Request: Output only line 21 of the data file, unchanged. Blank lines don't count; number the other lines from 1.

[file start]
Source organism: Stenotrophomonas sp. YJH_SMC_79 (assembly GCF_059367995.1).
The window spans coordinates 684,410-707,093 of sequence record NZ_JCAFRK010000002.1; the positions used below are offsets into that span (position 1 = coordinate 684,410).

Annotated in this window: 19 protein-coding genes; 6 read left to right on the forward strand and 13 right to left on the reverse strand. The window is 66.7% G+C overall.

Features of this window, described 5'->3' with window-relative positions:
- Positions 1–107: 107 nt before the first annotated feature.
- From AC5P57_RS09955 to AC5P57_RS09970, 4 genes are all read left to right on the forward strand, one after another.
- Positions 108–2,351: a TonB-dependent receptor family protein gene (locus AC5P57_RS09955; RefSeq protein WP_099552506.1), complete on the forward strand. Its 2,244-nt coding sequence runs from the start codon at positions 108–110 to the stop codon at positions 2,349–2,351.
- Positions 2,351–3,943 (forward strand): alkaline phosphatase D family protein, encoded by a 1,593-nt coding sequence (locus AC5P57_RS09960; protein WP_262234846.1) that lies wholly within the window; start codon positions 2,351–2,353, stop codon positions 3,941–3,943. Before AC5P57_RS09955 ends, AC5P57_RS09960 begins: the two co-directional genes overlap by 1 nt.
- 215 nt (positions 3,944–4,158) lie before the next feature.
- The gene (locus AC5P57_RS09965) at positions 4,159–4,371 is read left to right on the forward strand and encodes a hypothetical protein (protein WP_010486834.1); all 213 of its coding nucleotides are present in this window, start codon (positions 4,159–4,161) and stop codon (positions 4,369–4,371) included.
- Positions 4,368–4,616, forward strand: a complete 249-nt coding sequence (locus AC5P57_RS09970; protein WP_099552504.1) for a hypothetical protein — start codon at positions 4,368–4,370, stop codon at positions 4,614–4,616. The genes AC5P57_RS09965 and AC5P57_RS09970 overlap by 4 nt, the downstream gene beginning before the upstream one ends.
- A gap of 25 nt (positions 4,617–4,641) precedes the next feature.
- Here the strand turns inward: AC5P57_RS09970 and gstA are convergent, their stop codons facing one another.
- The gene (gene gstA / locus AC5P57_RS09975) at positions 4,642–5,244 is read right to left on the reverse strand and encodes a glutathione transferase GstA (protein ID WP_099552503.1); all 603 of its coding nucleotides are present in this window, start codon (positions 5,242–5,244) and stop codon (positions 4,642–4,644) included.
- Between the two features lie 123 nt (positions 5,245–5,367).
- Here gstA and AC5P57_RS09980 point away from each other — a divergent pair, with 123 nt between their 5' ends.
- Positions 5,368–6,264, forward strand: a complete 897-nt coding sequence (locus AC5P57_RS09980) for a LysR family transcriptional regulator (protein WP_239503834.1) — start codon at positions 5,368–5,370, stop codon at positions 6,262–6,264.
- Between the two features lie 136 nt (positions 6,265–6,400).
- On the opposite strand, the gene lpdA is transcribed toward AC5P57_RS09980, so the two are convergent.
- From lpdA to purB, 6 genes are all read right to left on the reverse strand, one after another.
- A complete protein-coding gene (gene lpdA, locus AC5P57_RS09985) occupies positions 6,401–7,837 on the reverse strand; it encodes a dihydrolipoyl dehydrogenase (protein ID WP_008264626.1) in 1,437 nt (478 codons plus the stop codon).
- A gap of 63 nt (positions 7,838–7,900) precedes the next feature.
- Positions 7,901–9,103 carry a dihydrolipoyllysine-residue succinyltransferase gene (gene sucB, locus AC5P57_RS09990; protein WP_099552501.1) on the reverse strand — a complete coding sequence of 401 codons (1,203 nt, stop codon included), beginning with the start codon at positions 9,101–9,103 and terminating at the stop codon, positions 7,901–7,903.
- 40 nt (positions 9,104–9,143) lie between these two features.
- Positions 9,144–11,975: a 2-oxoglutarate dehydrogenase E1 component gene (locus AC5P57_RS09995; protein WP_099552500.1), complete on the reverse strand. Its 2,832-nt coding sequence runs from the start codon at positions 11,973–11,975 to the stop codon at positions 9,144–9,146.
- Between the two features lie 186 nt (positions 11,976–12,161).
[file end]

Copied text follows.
- A complete protein-coding gene (gene lpdA, locus AC5P57_RS09985) occupies positions 6,401–7,837 on the reverse strand; it encodes a dihydrolipoyl dehydrogenase (protein ID WP_008264626.1) in 1,437 nt (478 codons plus the stop codon).